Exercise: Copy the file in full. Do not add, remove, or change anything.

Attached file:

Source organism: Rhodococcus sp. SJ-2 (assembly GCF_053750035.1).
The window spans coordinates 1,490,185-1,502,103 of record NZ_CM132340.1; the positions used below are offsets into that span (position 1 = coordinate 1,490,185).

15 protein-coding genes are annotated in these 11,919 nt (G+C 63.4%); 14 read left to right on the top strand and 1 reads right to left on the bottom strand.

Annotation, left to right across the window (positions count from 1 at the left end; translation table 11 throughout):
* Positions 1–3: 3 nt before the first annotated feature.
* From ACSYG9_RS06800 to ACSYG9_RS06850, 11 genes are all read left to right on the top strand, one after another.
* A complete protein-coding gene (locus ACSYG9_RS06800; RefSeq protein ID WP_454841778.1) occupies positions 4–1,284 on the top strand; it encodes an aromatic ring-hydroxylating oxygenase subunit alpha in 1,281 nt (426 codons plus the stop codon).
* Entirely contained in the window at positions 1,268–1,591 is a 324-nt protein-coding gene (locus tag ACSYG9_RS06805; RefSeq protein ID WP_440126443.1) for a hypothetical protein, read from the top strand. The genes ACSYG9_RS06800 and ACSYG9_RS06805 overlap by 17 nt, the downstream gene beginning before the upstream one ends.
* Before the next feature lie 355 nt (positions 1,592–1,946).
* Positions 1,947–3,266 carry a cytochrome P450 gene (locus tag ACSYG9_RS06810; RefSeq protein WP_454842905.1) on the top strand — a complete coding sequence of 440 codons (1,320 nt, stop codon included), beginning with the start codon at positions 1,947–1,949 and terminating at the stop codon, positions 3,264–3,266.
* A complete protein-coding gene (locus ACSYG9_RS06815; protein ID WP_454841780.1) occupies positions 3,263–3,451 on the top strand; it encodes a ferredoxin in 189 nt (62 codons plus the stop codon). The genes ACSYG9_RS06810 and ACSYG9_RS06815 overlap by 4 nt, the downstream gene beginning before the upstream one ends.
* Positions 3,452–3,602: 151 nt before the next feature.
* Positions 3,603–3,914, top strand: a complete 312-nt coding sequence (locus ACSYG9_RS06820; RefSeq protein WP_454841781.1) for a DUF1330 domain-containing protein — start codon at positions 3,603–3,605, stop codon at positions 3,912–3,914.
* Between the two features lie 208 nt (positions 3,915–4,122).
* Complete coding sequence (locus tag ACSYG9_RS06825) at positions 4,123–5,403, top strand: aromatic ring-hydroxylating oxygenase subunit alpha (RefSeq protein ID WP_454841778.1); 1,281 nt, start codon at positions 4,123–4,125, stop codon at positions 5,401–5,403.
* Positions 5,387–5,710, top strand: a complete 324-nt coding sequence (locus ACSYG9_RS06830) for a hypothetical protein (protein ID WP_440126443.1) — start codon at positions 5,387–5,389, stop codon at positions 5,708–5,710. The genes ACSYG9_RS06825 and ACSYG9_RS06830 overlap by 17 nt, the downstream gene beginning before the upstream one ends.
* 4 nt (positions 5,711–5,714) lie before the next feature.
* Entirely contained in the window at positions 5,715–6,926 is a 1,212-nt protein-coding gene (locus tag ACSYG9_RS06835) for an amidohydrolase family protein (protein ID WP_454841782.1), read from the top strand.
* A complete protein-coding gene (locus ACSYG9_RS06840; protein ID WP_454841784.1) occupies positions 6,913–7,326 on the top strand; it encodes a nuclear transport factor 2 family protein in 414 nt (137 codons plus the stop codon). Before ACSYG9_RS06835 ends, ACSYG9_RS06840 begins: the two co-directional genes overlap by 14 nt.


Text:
Source organism: Rhodococcus sp. SJ-2 (assembly GCF_053750035.1).
The window spans coordinates 1,490,185-1,502,103 of record NZ_CM132340.1; the positions used below are offsets into that span (position 1 = coordinate 1,490,185).

15 protein-coding genes are annotated in these 11,919 nt (G+C 63.4%); 14 read left to right on the top strand and 1 reads right to left on the bottom strand.

Annotation, left to right across the window (positions count from 1 at the left end; translation table 11 throughout):
* Positions 1–3: 3 nt before the first annotated feature.
* From ACSYG9_RS06800 to ACSYG9_RS06850, 11 genes are all read left to right on the top strand, one after another.
* A complete protein-coding gene (locus ACSYG9_RS06800; RefSeq protein ID WP_454841778.1) occupies positions 4–1,284 on the top strand; it encodes an aromatic ring-hydroxylating oxygenase subunit alpha in 1,281 nt (426 codons plus the stop codon).
* Entirely contained in the window at positions 1,268–1,591 is a 324-nt protein-coding gene (locus tag ACSYG9_RS06805; RefSeq protein ID WP_440126443.1) for a hypothetical protein, read from the top strand. The genes ACSYG9_RS06800 and ACSYG9_RS06805 overlap by 17 nt, the downstream gene beginning before the upstream one ends.
* Before the next feature lie 355 nt (positions 1,592–1,946).
* Positions 1,947–3,266 carry a cytochrome P450 gene (locus tag ACSYG9_RS06810; RefSeq protein WP_454842905.1) on the top strand — a complete coding sequence of 440 codons (1,320 nt, stop codon included), beginning with the start codon at positions 1,947–1,949 and terminating at the stop codon, positions 3,264–3,266.
* A complete protein-coding gene (locus ACSYG9_RS06815; protein ID WP_454841780.1) occupies positions 3,263–3,451 on the top strand; it encodes a ferredoxin in 189 nt (62 codons plus the stop codon). The genes ACSYG9_RS06810 and ACSYG9_RS06815 overlap by 4 nt, the downstream gene beginning before the upstream one ends.
* Positions 3,452–3,602: 151 nt before the next feature.
* Positions 3,603–3,914, top strand: a complete 312-nt coding sequence (locus ACSYG9_RS06820; RefSeq protein WP_454841781.1) for a DUF1330 domain-containing protein — start codon at positions 3,603–3,605, stop codon at positions 3,912–3,914.
* Between the two features lie 208 nt (positions 3,915–4,122).
* Complete coding sequence (locus tag ACSYG9_RS06825) at positions 4,123–5,403, top strand: aromatic ring-hydroxylating oxygenase subunit alpha (RefSeq protein ID WP_454841778.1); 1,281 nt, start codon at positions 4,123–4,125, stop codon at positions 5,401–5,403.
* Positions 5,387–5,710, top strand: a complete 324-nt coding sequence (locus ACSYG9_RS06830) for a hypothetical protein (protein ID WP_440126443.1) — start codon at positions 5,387–5,389, stop codon at positions 5,708–5,710. The genes ACSYG9_RS06825 and ACSYG9_RS06830 overlap by 17 nt, the downstream gene beginning before the upstream one ends.
* 4 nt (positions 5,711–5,714) lie before the next feature.
* Entirely contained in the window at positions 5,715–6,926 is a 1,212-nt protein-coding gene (locus tag ACSYG9_RS06835) for an amidohydrolase family protein (protein ID WP_454841782.1), read from the top strand.
* A complete protein-coding gene (locus ACSYG9_RS06840; protein ID WP_454841784.1) occupies positions 6,913–7,326 on the top strand; it encodes a nuclear transport factor 2 family protein in 414 nt (137 codons plus the stop codon). Before ACSYG9_RS06835 ends, ACSYG9_RS06840 begins: the two co-directional genes overlap by 14 nt.